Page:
Alberto's last gasp: Mudslides and flooding in Appalachia
As remnants of Subtropical Storm Alberto spread into the Great Lakes region, people were keeping a weary watch on dams and hillsides Thursday as rains from the storms have triggered floods and mudslides in the Appalachians of the Southeast.
In the North Carolina mountains, one of those landslides was blamed for a gas leak that destroyed a home, killing two people. Boone police Sgt. Shane Robbins said the landslide resulted in the "catastrophic destruction" of the home Wednesday afternoon because of a gas leak.
And in Virginia, rescuers were searching for three people feared to have been swept away by floodwaters.
In central Virginia, a swift water rescue team was searching for two people who were seen being swept away by a flash flood's torrent of muddy water Wednesday night, according to a news release from the city of Charlottesville. By early Thursday, was no sign of the missing couple.
North of that, authorities were searching roadside woodlands for a third missing person. The Madison County Sheriff's Office said in a Facebook post Thursday morning that rescuers were searching for a missing person after getting a report of a female in the water. The post said the person was reported missing around 8:30 p.m. Wednesday and the search had been ongoing overnight.
Elsewhere, four North Carolina dams being closely watched by a state team of special engineers were holding up, Gov. Roy Cooper said Wednesday.
But Cooper went ahead and declared a state of emergency for his hard-hit mountain counties, saying the forecast for the rest of the week calls for isolated heavy rain storms that could instantly cause flooding in areas that have had 20 inches (50 centimeters) of rain in the past 15 days.
"This storm isn't yet over. I'm urging people to keep a close eye on forecasts," Cooper said.
Alberto, while still spinning like a classic tropical storm, has managed to make its way since a Memorial Day landfall in the Florida Panhandle to just outside of Chicago. Forecasters said it would still bring rain and gusty winds to the Great Lakes this week.
Alberto's heavy rains have been widespread. Scattered flooding was reported in several states from Alabama through Tennessee, Kentucky, Illinois, the Carolinas and Virginia and West Virginia.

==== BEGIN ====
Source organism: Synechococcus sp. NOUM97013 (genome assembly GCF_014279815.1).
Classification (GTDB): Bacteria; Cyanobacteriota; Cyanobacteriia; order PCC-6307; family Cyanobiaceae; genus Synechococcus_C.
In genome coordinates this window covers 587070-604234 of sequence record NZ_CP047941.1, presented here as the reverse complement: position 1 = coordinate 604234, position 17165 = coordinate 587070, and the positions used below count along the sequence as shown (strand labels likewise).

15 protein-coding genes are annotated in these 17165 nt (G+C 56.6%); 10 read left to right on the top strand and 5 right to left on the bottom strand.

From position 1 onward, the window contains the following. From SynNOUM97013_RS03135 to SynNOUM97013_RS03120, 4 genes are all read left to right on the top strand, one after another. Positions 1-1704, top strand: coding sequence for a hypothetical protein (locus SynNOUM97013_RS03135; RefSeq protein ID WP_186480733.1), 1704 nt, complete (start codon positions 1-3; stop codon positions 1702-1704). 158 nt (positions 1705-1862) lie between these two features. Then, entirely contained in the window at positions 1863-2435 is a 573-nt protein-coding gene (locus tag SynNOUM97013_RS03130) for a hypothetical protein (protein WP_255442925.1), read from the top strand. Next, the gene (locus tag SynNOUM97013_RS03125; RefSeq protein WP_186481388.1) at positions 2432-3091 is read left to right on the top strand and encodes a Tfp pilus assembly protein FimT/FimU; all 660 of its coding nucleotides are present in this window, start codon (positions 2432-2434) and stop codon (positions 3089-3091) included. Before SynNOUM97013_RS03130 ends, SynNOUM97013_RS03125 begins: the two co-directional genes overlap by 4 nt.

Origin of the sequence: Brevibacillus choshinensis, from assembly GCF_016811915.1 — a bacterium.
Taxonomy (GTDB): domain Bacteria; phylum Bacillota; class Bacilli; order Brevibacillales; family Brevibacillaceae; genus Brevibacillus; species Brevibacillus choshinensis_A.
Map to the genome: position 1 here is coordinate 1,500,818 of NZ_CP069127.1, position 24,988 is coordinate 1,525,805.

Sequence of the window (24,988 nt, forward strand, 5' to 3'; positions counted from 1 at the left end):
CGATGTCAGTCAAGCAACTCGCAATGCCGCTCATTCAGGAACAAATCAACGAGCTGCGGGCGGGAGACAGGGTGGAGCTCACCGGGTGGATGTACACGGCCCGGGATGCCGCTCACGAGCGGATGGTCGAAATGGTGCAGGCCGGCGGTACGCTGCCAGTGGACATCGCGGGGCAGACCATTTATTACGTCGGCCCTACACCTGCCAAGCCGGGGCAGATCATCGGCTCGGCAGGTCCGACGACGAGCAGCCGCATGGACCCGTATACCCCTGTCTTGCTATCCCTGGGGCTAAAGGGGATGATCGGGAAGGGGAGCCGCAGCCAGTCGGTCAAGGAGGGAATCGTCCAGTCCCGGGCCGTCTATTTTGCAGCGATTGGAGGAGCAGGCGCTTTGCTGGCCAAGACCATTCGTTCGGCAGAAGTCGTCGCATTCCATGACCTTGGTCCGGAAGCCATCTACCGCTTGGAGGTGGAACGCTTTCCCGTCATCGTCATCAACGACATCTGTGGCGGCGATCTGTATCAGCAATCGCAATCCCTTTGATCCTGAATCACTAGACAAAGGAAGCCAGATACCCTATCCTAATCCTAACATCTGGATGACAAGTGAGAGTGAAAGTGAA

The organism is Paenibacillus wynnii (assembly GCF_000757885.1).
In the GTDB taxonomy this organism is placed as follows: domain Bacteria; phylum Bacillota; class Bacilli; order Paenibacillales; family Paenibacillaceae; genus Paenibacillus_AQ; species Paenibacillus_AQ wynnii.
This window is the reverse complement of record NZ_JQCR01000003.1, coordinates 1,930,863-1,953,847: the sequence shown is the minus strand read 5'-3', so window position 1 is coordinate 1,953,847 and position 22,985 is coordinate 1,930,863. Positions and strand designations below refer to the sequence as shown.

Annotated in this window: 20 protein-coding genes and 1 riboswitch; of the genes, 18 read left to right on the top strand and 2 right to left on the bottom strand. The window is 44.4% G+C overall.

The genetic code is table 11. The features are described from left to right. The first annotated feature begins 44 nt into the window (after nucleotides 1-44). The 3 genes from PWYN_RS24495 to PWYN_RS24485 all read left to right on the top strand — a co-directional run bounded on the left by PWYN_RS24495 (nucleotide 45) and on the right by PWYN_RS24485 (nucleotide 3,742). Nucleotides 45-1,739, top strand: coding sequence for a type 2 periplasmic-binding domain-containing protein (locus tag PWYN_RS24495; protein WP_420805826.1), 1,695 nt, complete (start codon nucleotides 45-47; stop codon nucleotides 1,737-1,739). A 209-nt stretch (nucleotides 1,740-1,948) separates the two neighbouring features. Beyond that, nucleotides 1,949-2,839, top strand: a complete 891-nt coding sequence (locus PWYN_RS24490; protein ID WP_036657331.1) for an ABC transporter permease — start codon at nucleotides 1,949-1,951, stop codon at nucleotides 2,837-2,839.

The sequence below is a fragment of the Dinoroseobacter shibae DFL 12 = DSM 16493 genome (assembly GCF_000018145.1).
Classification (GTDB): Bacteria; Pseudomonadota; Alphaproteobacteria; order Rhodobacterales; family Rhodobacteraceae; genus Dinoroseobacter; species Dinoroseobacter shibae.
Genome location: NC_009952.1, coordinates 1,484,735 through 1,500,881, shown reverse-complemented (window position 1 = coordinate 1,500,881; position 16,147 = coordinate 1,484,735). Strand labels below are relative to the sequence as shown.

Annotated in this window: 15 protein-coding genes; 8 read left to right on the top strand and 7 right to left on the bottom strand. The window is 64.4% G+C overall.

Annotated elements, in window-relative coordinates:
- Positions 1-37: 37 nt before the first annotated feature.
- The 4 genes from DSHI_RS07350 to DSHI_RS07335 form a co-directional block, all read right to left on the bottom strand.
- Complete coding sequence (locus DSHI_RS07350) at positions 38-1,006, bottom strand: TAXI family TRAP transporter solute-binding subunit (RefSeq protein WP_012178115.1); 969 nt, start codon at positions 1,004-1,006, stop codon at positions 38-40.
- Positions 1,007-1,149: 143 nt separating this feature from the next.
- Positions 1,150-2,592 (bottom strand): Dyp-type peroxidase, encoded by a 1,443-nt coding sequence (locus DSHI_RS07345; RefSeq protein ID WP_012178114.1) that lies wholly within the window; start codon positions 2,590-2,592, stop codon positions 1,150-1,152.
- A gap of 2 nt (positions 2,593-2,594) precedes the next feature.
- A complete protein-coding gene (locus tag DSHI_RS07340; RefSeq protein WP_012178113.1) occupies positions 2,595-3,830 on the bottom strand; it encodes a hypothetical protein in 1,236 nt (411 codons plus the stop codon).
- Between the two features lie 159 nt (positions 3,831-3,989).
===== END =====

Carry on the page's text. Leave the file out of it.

In Hopkinsville, Kentucky, high winds and heavy rains gave Sherry Key a fitful night's sleep.
"I have dogs and they're terribly afraid of storms, so they were on top on top me all night," said Key, an airport office manager.
The worst of the flooding was in the Appalachian Mountains. Up to 7 inches (18 centimeters) of rain caused flooding in Helen, a mountain town in Georgia, the National Weather Service said.
Atlanta station WAGA-TV reported that several roads near the downtown area of that German-styled tourist destination were shut down because of the rising water. No injuries were reported.
Two deaths had been reported during the storm's passage. A television news anchor and a photojournalist were killed Monday in North Carolina while covering the weather, when a tree became uprooted from rain-soaked ground and toppled onto their SUV, authorities said. WYFF-TV of Greenville, South Carolina, said news anchor Mike McCormick and photojournalist Aaron Smeltzer died.
In the mountains of North Carolina, two Department of Transportation workers survived a close call when their dump truck was swept away by a mudslide in McDowell County while trying to clean debris from an earlier slide. The men were able to climb from the overturned truck and stand on its side in the Catawba River until they were rescued, Gov. Cooper said.
Authorities in Cuba say Alberto left four people dead there as the storm drenched the island in heavy rain. Interior Minister Julio Cesar Gandarilla said late Tuesday they died as a result of "recklessness" during the storm. He gave no details. The deaths occurred as authorities worked to contain an oil spill in central Cuba's Cienfuegos Bay that followed the flooding of nearby oil refinery.
Collins reported from Columbia, South Carolina. Associated Press writer Jack Jones, also in Columbia, contributed to this report.